Smart cities will be like living in a technology induced society, and it’s coming sooner than you think.
Ever since the works of H.G. Wells and Jules Verne, mankind has been speculating through science fiction books, movies, and TV shows about what our future might look like.
While some predictions have been glaringly wrong, or at least premature (after all, where are our flying cars? Oh wait… they’re here) others have been right on the money.
Flip phones, smart watches, floor-cleaning robots, flat-panel televisions, and much more can all be found in media decades before their development. Whether these predictions were natural and obvious extrapolations of contemporary technology, or served as inspiration for future engineers, they always capture our imaginations.
While some of these stories lay out fairly benign futures, others are more cautionary in tone – warning us, in movies like The Terminator or in George Orwell’s novels, not to get too far ahead of ourselves. The 2002 movie Minority Report depicts the automated routing of vehicles and customized advertising via biometric surveillance, both of which could be misused by the state. Back to the Future II famously showed two contrasting versions of our technological future.
Themes in both movies have been compared to some incipient technologies of our time, at the same time exciting and perhaps a little scary, that comprise “smart cities”.
What Makes A City Smart?
Today, about half the world’s population lives in cities. By 2050 about 70% of the population is expected to live in urban areas comprising only 2% of the surface of the Earth, watch here. This density naturally puts pressure on safety, health, transportation, and infrastructure. With 5G now being implemented across the country, cities are expected to get “smarter” in hopes of managing so many people in such a small space.
The idea of a smart city is centered around data, and lots of it. Loads and loads! By densely peppering urban areas with sensors of every kind, the data collected can be fed into advanced heuristic algorithms that make near-instant decisions (infinitely faster than any given municipal bureaucrat). The more data, the better result of the algorithms.
These algorithms can control any number of processes intended to increase the efficiency of day-to-day activities in what is called the Internet-of-Things (IoT). Routing traffic, either by automated signaling or direct control of autonomous vehicles, can (theoretically) reduce congestion, prevent accidents, shorten commutes, and limit fuel consumption. Smart electrical grids are expected to greatly reduce energy waste. Other innovations include drones to aid in rapid emergency response.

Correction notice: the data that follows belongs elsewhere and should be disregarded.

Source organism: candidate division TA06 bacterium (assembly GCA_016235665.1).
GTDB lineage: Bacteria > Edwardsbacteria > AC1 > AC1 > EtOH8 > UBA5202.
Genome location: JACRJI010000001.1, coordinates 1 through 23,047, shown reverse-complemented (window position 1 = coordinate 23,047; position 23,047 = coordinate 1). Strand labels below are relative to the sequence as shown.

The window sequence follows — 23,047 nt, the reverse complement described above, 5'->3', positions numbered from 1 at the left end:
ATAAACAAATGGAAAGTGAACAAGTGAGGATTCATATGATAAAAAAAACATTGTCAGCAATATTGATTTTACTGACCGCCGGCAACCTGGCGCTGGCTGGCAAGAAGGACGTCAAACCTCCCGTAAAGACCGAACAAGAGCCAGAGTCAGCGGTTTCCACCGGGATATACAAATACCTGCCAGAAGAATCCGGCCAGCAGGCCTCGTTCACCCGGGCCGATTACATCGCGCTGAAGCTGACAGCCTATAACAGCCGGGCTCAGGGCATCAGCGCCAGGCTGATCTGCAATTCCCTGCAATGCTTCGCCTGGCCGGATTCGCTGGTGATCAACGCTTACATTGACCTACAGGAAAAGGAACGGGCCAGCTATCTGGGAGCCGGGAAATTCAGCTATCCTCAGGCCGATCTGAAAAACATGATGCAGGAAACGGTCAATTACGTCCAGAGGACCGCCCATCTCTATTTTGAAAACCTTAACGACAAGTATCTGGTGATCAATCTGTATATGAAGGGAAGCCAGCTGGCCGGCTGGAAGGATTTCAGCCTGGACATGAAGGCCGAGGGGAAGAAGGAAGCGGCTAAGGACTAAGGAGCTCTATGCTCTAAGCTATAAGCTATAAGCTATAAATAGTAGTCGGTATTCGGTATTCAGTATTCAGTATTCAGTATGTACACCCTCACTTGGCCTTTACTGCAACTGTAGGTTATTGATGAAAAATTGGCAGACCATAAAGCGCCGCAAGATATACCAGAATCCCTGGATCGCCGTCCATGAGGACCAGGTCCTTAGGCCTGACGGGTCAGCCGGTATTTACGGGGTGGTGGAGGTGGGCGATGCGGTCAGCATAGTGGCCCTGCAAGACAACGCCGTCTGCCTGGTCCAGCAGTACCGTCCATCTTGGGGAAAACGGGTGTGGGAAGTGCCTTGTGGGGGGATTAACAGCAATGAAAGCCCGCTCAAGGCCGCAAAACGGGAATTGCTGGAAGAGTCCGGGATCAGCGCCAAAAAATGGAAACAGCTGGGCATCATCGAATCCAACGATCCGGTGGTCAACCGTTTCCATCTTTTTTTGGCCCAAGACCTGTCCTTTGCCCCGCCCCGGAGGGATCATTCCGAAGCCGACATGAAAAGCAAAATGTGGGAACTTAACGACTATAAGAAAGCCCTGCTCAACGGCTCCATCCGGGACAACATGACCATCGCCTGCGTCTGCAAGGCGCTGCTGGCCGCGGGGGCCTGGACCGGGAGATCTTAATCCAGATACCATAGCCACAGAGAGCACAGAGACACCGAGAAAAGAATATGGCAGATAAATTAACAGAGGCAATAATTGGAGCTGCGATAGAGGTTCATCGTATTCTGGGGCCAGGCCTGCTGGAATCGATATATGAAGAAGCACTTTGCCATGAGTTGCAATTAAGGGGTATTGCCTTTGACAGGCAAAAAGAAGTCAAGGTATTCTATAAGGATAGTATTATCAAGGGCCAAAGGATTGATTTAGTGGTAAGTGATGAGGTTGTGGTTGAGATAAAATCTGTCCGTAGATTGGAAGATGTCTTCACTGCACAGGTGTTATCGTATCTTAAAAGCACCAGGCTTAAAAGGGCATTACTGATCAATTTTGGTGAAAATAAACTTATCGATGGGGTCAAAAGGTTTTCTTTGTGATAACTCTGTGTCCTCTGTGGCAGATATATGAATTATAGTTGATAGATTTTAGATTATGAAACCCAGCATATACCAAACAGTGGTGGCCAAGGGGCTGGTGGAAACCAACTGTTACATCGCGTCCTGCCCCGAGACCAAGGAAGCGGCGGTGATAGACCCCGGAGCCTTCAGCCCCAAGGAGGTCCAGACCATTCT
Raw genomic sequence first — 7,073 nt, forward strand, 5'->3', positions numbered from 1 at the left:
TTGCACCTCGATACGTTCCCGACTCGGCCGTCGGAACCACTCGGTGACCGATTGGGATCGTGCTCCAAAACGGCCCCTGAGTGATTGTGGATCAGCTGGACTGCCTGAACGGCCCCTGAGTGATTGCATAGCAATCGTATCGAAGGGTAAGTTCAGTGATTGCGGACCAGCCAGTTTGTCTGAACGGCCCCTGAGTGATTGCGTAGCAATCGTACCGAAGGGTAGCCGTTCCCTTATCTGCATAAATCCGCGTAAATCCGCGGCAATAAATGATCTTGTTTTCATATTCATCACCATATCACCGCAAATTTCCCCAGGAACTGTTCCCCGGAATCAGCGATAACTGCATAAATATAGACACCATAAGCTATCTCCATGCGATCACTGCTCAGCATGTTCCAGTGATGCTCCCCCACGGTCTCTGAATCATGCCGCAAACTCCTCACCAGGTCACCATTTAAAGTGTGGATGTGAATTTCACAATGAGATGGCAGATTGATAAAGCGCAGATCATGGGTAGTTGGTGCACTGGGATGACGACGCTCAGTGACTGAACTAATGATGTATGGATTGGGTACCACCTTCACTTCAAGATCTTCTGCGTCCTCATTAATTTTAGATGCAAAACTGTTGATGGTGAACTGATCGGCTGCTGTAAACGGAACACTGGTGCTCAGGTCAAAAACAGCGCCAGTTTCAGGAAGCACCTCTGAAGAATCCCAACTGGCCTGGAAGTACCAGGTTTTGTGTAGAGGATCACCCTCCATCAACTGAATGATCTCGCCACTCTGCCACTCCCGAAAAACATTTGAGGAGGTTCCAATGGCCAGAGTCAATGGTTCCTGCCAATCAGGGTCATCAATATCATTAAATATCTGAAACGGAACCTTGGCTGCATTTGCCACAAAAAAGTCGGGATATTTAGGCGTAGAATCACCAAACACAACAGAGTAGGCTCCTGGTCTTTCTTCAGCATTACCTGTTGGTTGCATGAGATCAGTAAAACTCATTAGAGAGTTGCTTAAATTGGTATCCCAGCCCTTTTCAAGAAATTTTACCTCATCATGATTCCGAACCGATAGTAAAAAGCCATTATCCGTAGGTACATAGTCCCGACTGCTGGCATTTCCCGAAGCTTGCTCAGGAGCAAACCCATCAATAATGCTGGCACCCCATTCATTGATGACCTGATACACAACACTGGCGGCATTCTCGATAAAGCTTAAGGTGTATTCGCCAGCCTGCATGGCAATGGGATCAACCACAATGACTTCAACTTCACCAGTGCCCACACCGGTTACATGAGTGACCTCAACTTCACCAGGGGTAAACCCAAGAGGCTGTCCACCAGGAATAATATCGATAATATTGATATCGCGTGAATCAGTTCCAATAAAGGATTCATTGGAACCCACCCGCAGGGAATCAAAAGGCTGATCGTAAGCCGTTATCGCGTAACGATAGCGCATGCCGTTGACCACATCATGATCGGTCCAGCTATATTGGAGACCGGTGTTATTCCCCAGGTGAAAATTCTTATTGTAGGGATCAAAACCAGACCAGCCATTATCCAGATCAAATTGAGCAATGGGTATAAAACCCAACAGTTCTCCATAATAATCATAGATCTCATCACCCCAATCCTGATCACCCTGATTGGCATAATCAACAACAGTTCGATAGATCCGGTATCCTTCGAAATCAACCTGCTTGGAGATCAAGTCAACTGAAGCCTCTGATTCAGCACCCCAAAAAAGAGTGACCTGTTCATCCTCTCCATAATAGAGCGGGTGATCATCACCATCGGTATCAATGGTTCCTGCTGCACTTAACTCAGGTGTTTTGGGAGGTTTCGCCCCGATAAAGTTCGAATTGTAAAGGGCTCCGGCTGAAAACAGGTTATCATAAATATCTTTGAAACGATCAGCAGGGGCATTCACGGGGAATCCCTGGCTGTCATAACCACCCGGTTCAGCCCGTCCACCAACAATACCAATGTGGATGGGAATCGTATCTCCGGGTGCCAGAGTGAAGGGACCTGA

But these advanced systems aren’t possible without a communication network that can handle the sheer volume of data.
The Role Of 5G
Thus far, what has held back the vision of the smart city is the inability to deliver the massive amount of simultaneous data necessary for the algorithms to quickly react to conditions and deliver control instructions. The IoT sensors, control devices, and any central computer servers hosting the algorithms must be in constant, and almost instant, communication for this process to work.
The massive leap in data transmission rates that comes with 5G is expected to make that happen. At its fastest level of operation, 5G is a hundredfold faster than the current 4G network. To achieve these speeds, 5G must use high-frequency millimeter wave transmissions across a dense array of antennas. The antennas use beamforming processes to direct signals at 5G devices and maintain persistent connectivity.
As idyllic as the 5G smart city life may sound, though, it’s not without its drawbacks – or controversy.
Progress… with vigilance
By nature, a smart city must be essentially blanketed in 5G transmissions in order for its algorithms to do their job. Some opponents of the current rollout of 5G infrastructure have pointed out that the potential health effects of such constant exposure to the high frequency millimeter waves need further study. Others have philosophical concerns with how data is collected and used – concerns we can all relate to.
Movies like Minority Report show the dichotomy of a utopian/dystopian future full of the trade-offs that come with a technologically-enhanced lifestyle. Often, what holds back innovations is not the lack of ideas, but just the technological ability to put those ideas into action. When that technology finally becomes available, it’s up to us as a society to make sure it’s used for good.